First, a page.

The initial standards for safety of walkers set by the Consumer Product Safety Commission dealt with injuries to the hands from pinching, but did nothing to address the issue of falls. And the majority of the severe injuries occur when the walker goes down the stairs.
About one-fourth of all reported injuries with walkers involved injuries to the head, including fractures. Walkers allow for an infant who isn't normally very mobile to become quite efficient at getting around. So, other injuries including pinched fingers, burns and accidental poisonings have all been reported due to the child being able to get into dangerous areas with lightening speed.
The track record with walkers was so dismal that the American Academy of Pediatrics recommended banning the manufacture and sale of mobile infant walkers. This never occurred, and a response was made in the form of a new standard, adopted as of July 1, 1997. To meet the new standard, the new generation walker must have one of two features. Walkers are now made wider so they cannot fit through most doorways and can stop at the edge of a step.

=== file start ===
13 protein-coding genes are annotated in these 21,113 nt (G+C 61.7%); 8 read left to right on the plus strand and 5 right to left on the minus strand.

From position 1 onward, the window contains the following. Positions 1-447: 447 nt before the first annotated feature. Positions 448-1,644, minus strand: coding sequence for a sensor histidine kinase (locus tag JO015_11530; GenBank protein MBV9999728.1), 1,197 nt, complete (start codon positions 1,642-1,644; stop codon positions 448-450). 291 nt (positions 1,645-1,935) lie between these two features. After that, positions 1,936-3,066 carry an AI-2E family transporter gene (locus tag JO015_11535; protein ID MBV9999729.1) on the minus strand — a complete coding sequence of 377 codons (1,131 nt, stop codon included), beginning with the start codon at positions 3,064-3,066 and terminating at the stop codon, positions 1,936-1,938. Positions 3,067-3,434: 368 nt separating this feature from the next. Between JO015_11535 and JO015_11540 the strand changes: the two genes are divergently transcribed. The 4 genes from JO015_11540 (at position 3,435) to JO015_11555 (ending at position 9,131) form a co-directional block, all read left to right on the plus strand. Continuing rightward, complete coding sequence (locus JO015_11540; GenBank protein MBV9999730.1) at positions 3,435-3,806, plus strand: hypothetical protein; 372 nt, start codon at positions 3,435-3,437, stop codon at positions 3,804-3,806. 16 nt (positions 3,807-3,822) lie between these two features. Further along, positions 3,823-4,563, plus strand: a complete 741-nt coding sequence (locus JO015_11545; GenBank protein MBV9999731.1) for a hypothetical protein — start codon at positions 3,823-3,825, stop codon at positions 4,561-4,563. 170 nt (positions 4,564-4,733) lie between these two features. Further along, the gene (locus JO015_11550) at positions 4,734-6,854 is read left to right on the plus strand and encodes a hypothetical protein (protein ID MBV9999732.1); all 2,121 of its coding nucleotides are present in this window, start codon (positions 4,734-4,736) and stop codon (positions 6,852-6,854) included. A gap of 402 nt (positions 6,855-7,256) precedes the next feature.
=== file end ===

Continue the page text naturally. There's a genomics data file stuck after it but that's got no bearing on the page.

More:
It's important you understand that these new walker designs will not prevent all injuries from walkers. Because they still have wheels, young children can still move faster and reach higher than they could on their own. A baby in a walker can move three feet in one second, so they are not even safe with close adult supervision.
Parents who are considering toys for infants will find their money best spent on playthings other than walkers. There are stationary walkers that have no wheels, but have seats that rotate and bounce while keeping baby in one spot.
Source: Pediatrics, September, 2001